Wednesday, September 21, 2011

Telemedicine helps rural hospitals use drug to prevent death and disability from strokes

Telemedicine may be a cost-effective way for rural hospitals without adequate neurology staff to gain the ability to treat stroke patients with a clot-busting drug that is little used in rural areas, a new study in the peer-reviewed journal Neurology suggests.

By comparing the costs and quality-adjusted life years of patients who were treated with telestroke, a new telemedicine technique for strokes, with those treated through standard care, researchers found "the cost of telestroke over a person's lifetime was less than $2,500 per quality-adjusted life year," WIAT-TV CBS 42 in Birmingham, Ala. reports.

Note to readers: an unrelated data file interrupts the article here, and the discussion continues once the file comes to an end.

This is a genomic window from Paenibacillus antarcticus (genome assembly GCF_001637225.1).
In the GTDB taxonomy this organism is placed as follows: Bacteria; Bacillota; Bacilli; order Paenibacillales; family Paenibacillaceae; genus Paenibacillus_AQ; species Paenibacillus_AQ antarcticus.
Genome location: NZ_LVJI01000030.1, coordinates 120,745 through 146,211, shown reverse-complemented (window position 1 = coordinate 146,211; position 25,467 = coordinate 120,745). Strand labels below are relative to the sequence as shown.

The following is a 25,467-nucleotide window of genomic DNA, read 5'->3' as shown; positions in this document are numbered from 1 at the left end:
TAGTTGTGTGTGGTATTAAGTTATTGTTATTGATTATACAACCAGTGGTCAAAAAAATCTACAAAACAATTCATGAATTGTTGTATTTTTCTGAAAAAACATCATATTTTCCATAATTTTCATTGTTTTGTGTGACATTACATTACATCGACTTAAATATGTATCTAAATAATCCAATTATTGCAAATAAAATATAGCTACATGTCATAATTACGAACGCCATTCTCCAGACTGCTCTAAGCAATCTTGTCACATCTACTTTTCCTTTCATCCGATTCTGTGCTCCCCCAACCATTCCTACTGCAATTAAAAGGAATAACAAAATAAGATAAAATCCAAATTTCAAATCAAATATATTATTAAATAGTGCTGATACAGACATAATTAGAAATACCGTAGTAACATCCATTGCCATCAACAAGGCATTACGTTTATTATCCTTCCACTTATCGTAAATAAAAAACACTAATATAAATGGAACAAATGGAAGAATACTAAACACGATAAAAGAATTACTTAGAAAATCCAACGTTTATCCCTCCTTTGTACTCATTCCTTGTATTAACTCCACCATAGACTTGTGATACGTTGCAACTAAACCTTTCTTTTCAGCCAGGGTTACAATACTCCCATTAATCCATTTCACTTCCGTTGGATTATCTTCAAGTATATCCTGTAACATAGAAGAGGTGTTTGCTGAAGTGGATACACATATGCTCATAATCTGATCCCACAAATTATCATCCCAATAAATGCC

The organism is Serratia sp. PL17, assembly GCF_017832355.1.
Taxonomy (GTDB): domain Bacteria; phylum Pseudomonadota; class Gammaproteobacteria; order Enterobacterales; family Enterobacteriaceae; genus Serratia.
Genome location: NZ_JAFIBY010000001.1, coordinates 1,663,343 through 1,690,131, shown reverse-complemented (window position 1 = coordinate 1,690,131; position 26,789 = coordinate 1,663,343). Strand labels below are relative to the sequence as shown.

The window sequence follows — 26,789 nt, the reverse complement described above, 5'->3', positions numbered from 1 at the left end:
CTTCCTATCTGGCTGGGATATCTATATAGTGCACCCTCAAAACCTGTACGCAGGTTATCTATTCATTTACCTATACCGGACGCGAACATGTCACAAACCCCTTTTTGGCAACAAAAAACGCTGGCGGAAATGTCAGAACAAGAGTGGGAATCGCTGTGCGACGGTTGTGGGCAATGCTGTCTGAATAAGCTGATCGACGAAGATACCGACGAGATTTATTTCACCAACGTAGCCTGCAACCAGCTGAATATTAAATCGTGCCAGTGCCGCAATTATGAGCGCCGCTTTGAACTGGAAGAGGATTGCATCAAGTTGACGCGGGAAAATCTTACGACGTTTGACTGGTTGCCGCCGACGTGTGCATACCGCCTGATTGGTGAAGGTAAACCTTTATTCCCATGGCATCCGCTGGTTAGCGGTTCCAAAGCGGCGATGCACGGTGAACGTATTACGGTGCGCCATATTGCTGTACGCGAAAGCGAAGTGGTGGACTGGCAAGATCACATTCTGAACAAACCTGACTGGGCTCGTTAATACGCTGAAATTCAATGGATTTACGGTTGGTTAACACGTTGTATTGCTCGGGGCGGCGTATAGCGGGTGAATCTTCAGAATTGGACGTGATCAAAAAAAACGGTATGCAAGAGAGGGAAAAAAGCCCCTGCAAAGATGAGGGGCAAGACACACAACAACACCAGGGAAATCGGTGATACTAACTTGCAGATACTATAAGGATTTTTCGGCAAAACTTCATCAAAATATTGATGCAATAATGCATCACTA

Only 2 to 4 percent of stroke patients now get tPA, a clot-busting drug that can prevent death and disability if administered in the first few hours following a stroke, "with the lowest percentages in rural areas largely because there aren't enough stroke experts with experience using tPa," Jennifer J. Majersik, researcher at the University of Utah School of Medicine, said in an interview. If reimbursement rates and high equipment costs improve, "Telestroke has the potential to greatly diminish the striking disparity in stroke care for rural America," Majerik added. (Read more)

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